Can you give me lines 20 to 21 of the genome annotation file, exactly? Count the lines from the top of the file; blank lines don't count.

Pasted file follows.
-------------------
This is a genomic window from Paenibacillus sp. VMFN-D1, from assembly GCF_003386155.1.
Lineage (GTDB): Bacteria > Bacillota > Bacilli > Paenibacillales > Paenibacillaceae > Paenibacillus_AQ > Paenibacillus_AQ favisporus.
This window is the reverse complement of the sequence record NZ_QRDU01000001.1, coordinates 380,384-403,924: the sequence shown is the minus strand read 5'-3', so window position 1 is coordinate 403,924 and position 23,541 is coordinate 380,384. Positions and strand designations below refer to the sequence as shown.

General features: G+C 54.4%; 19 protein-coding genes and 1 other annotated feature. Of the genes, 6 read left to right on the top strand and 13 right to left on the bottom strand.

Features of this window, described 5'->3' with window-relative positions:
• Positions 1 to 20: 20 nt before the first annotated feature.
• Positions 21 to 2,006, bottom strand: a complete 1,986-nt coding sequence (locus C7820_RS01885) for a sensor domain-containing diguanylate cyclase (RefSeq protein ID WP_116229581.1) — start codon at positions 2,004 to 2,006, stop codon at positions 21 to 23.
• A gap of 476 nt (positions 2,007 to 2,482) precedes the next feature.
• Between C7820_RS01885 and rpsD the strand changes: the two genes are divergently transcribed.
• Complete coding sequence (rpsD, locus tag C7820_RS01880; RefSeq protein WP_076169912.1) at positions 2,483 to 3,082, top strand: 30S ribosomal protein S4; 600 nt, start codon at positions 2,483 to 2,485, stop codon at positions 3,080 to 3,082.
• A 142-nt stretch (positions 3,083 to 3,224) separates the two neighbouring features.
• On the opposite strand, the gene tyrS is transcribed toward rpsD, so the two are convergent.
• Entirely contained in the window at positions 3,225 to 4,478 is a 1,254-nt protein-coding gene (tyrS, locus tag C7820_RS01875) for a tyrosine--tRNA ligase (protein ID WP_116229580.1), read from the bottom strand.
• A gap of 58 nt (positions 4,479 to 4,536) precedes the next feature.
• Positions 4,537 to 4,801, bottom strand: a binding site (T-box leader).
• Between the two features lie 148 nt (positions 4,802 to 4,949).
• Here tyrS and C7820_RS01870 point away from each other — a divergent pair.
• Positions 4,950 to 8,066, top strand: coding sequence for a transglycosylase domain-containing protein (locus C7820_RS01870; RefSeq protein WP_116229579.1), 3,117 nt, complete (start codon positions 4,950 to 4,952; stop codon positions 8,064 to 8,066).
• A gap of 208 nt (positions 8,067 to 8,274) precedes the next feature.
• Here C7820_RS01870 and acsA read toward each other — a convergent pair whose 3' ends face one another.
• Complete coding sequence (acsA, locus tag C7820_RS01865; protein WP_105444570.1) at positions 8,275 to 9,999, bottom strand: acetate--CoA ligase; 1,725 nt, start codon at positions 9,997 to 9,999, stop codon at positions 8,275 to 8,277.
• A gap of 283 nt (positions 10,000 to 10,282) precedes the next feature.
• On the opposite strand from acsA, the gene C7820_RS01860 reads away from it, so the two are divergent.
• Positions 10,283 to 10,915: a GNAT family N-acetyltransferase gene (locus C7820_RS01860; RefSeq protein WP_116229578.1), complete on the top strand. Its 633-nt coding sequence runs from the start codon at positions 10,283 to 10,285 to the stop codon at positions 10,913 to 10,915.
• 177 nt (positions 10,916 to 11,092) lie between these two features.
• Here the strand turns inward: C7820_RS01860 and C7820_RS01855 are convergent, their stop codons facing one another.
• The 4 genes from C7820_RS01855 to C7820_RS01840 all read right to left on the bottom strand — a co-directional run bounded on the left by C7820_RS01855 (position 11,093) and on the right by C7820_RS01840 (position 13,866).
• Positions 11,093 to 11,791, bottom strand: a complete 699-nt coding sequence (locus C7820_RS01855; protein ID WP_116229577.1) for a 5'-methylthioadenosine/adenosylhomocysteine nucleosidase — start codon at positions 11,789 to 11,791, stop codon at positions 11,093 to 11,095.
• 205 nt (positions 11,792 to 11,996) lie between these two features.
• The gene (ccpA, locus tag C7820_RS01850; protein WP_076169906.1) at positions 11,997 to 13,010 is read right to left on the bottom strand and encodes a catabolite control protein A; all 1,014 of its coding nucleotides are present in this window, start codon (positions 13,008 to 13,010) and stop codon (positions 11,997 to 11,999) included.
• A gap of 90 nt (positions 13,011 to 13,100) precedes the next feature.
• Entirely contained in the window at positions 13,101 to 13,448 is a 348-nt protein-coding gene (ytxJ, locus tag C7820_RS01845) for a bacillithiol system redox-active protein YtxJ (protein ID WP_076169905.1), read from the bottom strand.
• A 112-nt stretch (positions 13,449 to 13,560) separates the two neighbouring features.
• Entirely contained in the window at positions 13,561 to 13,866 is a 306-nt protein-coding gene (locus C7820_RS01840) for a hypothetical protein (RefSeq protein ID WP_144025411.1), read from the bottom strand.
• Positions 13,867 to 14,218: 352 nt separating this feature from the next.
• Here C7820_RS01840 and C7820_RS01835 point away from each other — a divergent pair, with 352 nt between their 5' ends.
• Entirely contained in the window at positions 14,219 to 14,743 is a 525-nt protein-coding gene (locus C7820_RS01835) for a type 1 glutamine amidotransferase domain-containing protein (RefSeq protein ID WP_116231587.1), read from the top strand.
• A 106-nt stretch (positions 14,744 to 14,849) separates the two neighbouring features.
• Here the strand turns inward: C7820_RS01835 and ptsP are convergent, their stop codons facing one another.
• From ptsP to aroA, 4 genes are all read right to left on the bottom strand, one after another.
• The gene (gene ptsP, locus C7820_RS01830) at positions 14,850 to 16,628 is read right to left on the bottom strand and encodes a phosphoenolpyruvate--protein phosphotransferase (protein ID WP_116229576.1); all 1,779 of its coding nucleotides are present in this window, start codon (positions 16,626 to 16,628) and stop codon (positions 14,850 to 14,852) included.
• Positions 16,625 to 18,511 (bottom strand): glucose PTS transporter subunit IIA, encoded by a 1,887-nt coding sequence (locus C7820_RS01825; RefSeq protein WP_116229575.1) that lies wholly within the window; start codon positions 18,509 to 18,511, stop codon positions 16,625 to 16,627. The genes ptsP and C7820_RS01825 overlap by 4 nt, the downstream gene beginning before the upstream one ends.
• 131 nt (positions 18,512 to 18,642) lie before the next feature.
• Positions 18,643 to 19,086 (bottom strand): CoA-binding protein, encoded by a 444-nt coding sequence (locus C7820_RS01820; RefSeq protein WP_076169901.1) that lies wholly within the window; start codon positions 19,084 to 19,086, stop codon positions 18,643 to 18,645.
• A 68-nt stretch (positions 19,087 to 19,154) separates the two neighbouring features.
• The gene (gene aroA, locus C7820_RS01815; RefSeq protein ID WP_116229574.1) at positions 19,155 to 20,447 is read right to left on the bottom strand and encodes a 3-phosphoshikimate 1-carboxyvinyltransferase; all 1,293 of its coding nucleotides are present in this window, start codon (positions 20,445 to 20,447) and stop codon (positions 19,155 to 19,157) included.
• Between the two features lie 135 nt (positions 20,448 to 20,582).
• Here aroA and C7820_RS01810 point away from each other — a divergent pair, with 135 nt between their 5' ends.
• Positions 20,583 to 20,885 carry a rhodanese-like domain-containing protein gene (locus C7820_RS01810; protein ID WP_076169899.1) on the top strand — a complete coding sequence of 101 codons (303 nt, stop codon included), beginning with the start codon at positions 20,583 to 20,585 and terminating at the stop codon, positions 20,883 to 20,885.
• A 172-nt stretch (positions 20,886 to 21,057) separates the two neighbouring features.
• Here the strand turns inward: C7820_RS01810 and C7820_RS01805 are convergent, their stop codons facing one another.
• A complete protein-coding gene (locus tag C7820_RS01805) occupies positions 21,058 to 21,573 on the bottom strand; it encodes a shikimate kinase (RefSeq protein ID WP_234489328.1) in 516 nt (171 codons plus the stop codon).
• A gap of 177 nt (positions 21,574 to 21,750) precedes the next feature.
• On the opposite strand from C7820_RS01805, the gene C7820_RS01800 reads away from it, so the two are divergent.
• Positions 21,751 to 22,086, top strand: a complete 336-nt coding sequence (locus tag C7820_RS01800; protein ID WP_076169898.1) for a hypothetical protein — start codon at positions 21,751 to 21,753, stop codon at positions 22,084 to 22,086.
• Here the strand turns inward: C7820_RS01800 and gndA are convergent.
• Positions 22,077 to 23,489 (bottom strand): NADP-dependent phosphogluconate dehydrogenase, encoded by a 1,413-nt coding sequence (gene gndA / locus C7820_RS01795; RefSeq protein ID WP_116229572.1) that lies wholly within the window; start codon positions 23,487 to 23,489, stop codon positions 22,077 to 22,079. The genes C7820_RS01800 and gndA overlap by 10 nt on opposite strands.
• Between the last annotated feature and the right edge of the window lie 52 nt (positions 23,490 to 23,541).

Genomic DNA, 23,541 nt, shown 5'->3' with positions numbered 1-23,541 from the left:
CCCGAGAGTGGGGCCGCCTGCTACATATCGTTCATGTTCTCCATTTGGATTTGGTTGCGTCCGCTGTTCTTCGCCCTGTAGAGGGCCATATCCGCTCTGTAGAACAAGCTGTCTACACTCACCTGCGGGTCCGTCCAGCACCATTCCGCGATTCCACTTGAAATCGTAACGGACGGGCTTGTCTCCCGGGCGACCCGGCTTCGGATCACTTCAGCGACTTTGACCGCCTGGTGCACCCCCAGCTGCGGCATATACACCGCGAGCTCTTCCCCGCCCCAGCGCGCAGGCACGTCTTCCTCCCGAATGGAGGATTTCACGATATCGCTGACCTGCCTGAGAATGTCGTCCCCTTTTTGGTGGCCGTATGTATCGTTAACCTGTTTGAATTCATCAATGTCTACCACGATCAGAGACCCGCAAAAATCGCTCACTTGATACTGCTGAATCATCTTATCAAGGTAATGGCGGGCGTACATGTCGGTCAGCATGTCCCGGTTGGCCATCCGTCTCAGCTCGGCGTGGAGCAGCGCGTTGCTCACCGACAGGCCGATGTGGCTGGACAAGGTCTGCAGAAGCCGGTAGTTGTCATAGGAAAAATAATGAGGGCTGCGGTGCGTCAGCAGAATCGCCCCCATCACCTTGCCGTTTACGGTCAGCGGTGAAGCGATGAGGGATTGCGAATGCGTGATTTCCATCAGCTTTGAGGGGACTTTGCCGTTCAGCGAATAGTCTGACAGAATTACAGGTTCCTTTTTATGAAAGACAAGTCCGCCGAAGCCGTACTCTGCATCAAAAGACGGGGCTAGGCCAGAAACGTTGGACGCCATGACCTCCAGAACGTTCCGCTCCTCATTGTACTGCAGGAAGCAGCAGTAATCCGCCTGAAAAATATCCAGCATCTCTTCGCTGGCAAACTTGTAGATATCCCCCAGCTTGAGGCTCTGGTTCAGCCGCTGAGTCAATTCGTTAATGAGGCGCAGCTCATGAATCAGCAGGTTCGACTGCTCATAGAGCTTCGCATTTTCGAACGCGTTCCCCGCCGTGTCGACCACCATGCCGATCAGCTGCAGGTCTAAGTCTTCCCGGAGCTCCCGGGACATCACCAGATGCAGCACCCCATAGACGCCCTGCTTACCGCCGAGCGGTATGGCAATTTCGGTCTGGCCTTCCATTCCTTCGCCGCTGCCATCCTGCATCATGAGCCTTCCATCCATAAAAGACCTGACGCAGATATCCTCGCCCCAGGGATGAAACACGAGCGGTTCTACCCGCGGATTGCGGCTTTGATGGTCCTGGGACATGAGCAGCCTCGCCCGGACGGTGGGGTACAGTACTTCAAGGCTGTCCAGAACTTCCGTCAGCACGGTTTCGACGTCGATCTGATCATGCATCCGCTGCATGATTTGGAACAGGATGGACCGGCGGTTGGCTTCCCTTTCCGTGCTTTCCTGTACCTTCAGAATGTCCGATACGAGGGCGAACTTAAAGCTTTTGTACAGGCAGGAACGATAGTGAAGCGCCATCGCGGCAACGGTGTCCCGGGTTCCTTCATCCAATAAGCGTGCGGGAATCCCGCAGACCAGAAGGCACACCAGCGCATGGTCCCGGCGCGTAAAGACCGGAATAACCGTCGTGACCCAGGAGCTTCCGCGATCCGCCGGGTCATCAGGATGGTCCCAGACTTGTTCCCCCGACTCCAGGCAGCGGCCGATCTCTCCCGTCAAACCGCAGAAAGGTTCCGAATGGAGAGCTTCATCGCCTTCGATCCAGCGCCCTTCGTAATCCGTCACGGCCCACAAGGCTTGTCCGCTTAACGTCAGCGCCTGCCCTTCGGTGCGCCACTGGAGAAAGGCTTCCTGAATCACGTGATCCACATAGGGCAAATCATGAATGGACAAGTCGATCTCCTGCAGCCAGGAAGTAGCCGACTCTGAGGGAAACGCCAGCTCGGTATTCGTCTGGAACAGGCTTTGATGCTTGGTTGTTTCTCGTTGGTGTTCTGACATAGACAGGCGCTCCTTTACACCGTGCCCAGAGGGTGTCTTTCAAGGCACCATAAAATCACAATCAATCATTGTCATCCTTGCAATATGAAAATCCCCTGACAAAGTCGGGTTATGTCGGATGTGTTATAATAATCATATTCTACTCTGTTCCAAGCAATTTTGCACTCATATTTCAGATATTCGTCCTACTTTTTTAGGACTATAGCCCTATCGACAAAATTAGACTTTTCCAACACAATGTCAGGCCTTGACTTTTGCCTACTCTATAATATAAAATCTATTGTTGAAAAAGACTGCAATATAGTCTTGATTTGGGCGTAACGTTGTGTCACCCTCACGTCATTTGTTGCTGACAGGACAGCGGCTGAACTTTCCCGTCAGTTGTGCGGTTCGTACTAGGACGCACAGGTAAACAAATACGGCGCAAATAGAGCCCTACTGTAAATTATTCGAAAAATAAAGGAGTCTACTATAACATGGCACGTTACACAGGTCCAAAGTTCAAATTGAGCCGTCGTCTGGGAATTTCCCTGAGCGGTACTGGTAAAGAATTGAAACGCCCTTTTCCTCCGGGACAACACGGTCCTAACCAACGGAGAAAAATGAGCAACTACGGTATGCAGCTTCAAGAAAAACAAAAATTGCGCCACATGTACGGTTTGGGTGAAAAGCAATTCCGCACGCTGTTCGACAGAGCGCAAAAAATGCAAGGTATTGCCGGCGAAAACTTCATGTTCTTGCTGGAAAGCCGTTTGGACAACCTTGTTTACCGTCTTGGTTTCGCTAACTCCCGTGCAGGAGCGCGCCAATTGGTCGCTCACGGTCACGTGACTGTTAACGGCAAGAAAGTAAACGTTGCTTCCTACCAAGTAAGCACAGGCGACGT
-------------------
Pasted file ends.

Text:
• Here C7820_RS01870 and acsA read toward each other — a convergent pair whose 3' ends face one another.
• Complete coding sequence (acsA, locus tag C7820_RS01865; protein WP_105444570.1) at positions 8,275 to 9,999, bottom strand: acetate--CoA ligase; 1,725 nt, start codon at positions 9,997 to 9,999, stop codon at positions 8,275 to 8,277.